LOS ANGELES (Reuters) - If Los Angeles prosecutors succeed in extraditing Roman Polanski from Switzerland to face sentencing for having unlawful sex with a 13-year-old girl, the film director will find that U.S. courts treat his crime more severely than 30 years ago.
When Polanski pleaded guilty for the 1977 crime, in which he also was accused of plying the girl with champagne and sedatives, an agreement with prosecutors called for him to be sentenced to the 42 days he had already served in jail.
But attitudes toward sex crimes have hardened in the United States in the intervening years and public opinion today does not appear to be on Polanski’s side.
“He might never see the light of day if he was brought to court today, but at the time, attitudes were a little more relaxed,” said Stan Goldman, a professor at Loyola Law School in Los Angeles.
No U.S. official has publicly supported the Oscar-winning director of “The Pianist” and “Chinatown.” Editorials in the Los Angeles Times and New York Times have called for Polanski, 76, to be brought to California to face justice.
U.S. movie mogul Harvey Weinstein and director Martin Scorsese have defended Polanski, but many in Hollywood so far have been reluctant to speak out on his behalf.
L.A. Police Chief Bill Bratton said on radio station KPCC on Wednesday that Polanski’s supporters among the “Hollywood elite” should revise their view of him.
“Bring him back and throw him in jail for the next 20 years, because today it would require a minimum of 18 to 20 years in jail for sodomizing, sodomizing a 13-year-old after getting her drunk,” Bratton said.
Polanski’s decision to flee California was motivated by his fear the judge in the case would overlook his plea deal with prosecutors and send him to prison for 50 years. It is unlikely a deal with a sentence as lenient as the one he was offered 30 years ago would be given today, legal experts said.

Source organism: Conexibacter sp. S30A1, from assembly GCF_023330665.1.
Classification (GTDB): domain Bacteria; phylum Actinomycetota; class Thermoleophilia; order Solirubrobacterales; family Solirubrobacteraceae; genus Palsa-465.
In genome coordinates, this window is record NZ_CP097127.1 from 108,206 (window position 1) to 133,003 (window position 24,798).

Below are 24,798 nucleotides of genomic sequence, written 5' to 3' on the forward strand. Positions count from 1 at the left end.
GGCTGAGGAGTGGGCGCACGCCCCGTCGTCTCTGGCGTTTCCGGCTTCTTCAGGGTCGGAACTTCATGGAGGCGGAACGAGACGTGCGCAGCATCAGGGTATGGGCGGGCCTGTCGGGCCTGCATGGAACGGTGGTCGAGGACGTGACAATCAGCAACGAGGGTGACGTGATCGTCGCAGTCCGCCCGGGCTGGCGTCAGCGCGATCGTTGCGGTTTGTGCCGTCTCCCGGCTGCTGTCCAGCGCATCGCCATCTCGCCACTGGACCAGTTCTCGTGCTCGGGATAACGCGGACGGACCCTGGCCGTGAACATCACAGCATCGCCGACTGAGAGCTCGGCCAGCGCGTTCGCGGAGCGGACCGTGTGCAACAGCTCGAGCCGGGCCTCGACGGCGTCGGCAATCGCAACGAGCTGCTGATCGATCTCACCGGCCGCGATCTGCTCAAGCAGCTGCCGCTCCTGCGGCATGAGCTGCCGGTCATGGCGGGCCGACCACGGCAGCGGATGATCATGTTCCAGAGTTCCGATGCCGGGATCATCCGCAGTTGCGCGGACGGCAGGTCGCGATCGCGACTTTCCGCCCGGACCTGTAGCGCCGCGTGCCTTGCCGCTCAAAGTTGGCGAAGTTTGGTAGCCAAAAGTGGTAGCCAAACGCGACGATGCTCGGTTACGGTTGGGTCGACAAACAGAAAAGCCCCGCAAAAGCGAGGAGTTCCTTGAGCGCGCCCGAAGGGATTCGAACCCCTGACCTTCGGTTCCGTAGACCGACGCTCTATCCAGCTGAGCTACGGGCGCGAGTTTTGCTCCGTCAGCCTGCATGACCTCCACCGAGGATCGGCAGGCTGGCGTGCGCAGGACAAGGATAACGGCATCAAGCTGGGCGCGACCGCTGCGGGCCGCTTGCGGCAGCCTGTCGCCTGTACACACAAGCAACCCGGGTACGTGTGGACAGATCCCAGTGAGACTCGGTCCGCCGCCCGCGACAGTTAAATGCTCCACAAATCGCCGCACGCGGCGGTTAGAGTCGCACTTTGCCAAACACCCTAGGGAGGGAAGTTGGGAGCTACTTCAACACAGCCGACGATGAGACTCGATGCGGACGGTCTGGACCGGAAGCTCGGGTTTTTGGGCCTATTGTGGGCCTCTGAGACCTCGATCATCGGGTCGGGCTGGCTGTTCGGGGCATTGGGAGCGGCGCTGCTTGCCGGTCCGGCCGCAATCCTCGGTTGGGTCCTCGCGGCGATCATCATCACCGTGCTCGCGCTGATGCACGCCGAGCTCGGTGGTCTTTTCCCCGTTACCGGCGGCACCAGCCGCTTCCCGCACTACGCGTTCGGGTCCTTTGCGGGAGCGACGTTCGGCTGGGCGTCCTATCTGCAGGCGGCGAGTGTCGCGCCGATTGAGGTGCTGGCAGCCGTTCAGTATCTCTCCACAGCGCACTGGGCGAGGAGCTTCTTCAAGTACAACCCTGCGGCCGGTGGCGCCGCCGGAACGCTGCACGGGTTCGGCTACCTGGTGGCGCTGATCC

If he ultimately is sent back to Los Angeles, it is unclear how long a sentence he might receive because of how much time has passed since his 1977 plea, one judicial source said.
A spokeswoman for the agency that runs California’s prisons said that if Polanski were sentenced to prison, roughly two years would pass before he was eligible for parole. The length of any sentence would depend on a judge’s decision.
Several states, including Louisiana and South Carolina -- but not California -- have sought in recent years to extend the death penalty to convicted child rapists. The U.S. Supreme Court in 2008 invalidated those laws in a 5-4 decision.
Still, in his dissenting opinion, Supreme Court Justice Samuel Alito suggested that the state laws showed a “strong new evolutionary line” to heighten penalties for the crime.
One factor behind harsher penalties for such crimes against children has been high-profile cases such as the 1994 rape and murder of a 7-year-old New Jersey girl by a man previously convicted of a sex crime.
“Once it’s put in front of you, it’s very hard to oppose harsher punishment for the rape of a child,” said Tania Tetlow, a law professor at Tulane University in New Orleans.
Editing by Jill Serjeant and Peter Cooney